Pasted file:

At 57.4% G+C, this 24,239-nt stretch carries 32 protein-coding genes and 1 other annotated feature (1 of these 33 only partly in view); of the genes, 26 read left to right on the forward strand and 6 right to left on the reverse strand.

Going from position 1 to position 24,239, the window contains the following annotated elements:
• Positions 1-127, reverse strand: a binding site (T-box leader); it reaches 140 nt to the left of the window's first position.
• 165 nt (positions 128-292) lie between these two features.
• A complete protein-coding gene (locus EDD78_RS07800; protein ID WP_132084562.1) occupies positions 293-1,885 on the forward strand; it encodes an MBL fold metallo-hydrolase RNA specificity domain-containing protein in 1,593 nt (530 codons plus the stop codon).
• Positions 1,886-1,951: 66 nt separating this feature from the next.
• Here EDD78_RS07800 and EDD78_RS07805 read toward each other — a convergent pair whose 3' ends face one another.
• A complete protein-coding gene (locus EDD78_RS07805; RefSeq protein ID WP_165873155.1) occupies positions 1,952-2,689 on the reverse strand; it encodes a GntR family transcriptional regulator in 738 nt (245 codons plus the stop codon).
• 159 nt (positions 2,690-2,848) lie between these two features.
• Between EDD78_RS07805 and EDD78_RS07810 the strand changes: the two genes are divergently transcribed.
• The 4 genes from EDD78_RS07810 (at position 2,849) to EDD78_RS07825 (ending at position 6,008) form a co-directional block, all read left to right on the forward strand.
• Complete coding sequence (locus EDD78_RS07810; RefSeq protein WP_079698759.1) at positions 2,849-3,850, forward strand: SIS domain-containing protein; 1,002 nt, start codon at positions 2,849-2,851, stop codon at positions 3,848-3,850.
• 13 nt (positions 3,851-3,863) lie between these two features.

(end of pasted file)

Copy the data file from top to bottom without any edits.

At 57.4% G+C, this 24,239-nt stretch carries 32 protein-coding genes and 1 other annotated feature (1 of these 33 only partly in view); of the genes, 26 read left to right on the forward strand and 6 right to left on the reverse strand.

Going from position 1 to position 24,239, the window contains the following annotated elements:
• Positions 1-127, reverse strand: a binding site (T-box leader); it reaches 140 nt to the left of the window's first position.
• 165 nt (positions 128-292) lie between these two features.
• A complete protein-coding gene (locus EDD78_RS07800; protein ID WP_132084562.1) occupies positions 293-1,885 on the forward strand; it encodes an MBL fold metallo-hydrolase RNA specificity domain-containing protein in 1,593 nt (530 codons plus the stop codon).
• Positions 1,886-1,951: 66 nt separating this feature from the next.
• Here EDD78_RS07800 and EDD78_RS07805 read toward each other — a convergent pair whose 3' ends face one another.
• A complete protein-coding gene (locus EDD78_RS07805; RefSeq protein ID WP_165873155.1) occupies positions 1,952-2,689 on the reverse strand; it encodes a GntR family transcriptional regulator in 738 nt (245 codons plus the stop codon).
• 159 nt (positions 2,690-2,848) lie between these two features.
• Between EDD78_RS07805 and EDD78_RS07810 the strand changes: the two genes are divergently transcribed.
• The 4 genes from EDD78_RS07810 (at position 2,849) to EDD78_RS07825 (ending at position 6,008) form a co-directional block, all read left to right on the forward strand.
• Complete coding sequence (locus EDD78_RS07810; RefSeq protein WP_079698759.1) at positions 2,849-3,850, forward strand: SIS domain-containing protein; 1,002 nt, start codon at positions 2,849-2,851, stop codon at positions 3,848-3,850.
• 13 nt (positions 3,851-3,863) lie between these two features.